The mystery of liver regeneration. BJS 2002; 89: 1089-1095.
Published: 29th November 2002
Authors: F. G. Court, S. A. Wemyss‐Holden, A. R. Dennison, G. J. Maddern
Partial hepatectomy is the strongest stimulator of hepatic regeneration. The process of initiation and the control of the final size of the regenerated liver have been the subject of research for many years. A better understanding of this process and the effect of disease may allow better selection of patients for partial hepatectomy. It may also allow an insight into the possible application of clinical stimulation of regeneration.
Data were reviewed from the published literature using the Medline database.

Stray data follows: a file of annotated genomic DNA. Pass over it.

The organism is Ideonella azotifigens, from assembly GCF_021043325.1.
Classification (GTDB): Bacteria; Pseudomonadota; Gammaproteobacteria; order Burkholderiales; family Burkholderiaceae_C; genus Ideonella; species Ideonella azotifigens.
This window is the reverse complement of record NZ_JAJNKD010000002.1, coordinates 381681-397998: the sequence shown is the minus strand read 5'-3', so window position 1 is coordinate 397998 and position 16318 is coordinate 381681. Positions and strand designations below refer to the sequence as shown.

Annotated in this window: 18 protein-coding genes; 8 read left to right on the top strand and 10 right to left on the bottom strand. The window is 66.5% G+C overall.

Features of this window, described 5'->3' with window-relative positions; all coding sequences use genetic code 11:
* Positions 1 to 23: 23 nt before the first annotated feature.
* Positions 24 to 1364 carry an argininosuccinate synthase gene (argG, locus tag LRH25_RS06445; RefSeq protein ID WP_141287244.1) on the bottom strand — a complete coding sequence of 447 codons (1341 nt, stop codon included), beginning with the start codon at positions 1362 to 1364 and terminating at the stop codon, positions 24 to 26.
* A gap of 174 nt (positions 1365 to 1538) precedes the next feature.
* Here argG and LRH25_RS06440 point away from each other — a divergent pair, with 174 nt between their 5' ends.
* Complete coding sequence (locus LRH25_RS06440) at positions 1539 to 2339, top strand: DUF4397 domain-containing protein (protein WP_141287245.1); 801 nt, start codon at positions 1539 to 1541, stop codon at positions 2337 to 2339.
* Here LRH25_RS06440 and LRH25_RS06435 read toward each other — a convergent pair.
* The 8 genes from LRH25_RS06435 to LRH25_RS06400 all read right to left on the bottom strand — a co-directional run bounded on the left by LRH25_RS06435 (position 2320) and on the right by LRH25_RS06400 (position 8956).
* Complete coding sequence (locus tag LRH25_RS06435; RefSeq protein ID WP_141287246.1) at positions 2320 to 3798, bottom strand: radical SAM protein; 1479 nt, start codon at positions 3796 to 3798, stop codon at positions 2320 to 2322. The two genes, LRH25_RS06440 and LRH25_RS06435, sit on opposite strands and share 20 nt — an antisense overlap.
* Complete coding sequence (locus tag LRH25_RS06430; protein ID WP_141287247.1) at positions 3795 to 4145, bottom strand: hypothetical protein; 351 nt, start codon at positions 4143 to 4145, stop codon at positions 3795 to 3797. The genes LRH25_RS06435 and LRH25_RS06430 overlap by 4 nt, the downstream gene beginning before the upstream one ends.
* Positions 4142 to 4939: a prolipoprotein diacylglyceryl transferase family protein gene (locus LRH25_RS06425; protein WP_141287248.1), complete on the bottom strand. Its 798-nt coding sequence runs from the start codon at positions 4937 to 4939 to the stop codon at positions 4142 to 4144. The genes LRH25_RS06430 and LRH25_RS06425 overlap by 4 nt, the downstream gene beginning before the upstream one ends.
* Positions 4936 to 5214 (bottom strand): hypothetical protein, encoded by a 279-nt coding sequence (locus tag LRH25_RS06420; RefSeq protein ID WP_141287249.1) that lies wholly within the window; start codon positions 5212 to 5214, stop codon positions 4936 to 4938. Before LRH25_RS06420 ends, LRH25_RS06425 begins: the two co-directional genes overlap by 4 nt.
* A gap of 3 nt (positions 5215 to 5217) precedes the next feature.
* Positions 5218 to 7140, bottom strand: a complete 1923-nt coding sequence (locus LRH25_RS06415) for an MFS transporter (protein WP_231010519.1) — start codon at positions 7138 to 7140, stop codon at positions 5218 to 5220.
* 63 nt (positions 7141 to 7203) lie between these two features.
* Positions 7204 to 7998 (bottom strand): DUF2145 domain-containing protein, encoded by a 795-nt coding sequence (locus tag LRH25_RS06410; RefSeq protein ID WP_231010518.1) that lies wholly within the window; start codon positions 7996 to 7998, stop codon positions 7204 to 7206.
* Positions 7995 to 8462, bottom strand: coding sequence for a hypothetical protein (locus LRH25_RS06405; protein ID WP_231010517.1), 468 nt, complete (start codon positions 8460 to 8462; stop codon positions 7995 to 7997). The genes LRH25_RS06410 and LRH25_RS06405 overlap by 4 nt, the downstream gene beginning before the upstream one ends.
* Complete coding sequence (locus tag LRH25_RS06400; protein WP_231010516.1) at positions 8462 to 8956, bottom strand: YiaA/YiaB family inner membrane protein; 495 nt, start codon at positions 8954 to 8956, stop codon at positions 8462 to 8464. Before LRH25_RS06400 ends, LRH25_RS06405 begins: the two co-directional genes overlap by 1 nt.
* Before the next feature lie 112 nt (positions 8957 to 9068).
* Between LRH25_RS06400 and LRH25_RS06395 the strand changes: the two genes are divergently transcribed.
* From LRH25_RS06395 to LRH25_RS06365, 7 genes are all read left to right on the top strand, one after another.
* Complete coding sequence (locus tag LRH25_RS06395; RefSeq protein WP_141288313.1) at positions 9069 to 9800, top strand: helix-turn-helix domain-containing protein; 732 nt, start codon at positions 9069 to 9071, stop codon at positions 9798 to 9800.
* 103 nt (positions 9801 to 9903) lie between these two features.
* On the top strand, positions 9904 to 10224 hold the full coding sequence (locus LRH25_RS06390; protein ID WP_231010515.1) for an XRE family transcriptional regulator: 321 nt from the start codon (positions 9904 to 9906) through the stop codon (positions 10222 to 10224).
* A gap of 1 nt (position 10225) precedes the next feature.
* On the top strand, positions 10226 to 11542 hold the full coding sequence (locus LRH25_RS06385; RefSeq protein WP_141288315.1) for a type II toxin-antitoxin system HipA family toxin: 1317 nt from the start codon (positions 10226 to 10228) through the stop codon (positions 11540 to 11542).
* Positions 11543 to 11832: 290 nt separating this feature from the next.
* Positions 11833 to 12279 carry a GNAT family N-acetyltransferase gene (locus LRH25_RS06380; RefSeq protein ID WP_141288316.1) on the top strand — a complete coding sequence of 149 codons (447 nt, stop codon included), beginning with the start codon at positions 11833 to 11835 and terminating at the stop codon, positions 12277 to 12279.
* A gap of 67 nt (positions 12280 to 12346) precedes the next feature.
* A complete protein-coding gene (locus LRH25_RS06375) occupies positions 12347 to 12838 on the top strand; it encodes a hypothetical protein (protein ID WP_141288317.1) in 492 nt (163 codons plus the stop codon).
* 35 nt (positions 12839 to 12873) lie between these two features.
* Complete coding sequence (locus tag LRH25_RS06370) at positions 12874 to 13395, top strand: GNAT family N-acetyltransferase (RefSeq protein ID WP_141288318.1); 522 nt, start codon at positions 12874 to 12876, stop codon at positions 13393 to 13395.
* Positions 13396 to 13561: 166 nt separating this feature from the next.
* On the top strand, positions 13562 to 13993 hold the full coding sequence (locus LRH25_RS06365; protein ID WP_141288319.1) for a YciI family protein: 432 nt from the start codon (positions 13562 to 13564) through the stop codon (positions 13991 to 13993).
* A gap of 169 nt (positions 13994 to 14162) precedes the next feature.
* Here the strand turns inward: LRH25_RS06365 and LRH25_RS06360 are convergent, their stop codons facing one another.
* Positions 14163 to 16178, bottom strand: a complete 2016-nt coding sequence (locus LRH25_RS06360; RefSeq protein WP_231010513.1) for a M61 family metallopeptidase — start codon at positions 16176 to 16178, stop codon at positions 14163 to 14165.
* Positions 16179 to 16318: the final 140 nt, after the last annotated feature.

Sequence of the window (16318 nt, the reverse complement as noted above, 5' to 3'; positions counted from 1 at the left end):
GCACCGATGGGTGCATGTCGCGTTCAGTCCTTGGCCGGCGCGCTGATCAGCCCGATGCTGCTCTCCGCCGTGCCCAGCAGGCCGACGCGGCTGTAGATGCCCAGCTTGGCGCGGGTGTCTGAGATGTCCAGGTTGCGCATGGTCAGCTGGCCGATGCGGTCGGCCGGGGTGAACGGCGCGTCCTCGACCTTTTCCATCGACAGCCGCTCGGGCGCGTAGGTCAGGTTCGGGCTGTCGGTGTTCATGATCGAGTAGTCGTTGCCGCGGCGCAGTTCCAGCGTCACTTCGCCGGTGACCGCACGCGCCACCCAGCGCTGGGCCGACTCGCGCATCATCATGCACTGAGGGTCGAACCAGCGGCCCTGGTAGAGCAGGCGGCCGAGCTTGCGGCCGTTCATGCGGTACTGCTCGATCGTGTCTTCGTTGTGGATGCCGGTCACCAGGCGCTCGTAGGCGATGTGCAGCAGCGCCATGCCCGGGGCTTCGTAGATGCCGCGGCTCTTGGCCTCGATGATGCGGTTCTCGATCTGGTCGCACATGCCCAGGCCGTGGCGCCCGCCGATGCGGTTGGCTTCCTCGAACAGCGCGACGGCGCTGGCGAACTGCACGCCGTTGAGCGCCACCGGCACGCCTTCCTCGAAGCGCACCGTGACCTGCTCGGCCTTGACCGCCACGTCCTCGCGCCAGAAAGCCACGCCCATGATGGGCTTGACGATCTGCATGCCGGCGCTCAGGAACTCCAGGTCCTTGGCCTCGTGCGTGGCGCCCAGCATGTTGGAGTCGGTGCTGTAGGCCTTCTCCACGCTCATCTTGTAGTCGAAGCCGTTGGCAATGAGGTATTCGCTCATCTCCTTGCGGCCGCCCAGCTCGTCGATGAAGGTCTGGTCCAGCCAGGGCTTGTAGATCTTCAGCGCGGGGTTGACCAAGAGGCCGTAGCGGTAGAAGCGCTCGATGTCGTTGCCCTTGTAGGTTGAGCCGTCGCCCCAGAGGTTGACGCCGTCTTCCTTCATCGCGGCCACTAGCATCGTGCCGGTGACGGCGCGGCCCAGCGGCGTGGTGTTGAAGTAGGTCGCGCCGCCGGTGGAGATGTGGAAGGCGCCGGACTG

Most knowledge comes from in vitro studies and the study of resection in the rat model. A variety of cytokines, hormones and growth factors are involved in regeneration but very few have been found capable of stimulating regeneration in vitro. The exact interactions are not known, but there is probably a cascade involving different factors at differing stages of regeneration.
Further in vivo research should allow greater understanding of liver regeneration, thereby providing a potential therapeutic tool in patients for whom regeneration has failed, or is likely to fail. Such research is also important in respect of liver support devices, which may inhibit liver regeneration by filtration of many of the factors involved. © 2002 British Journal of Surgery Society LtdFull text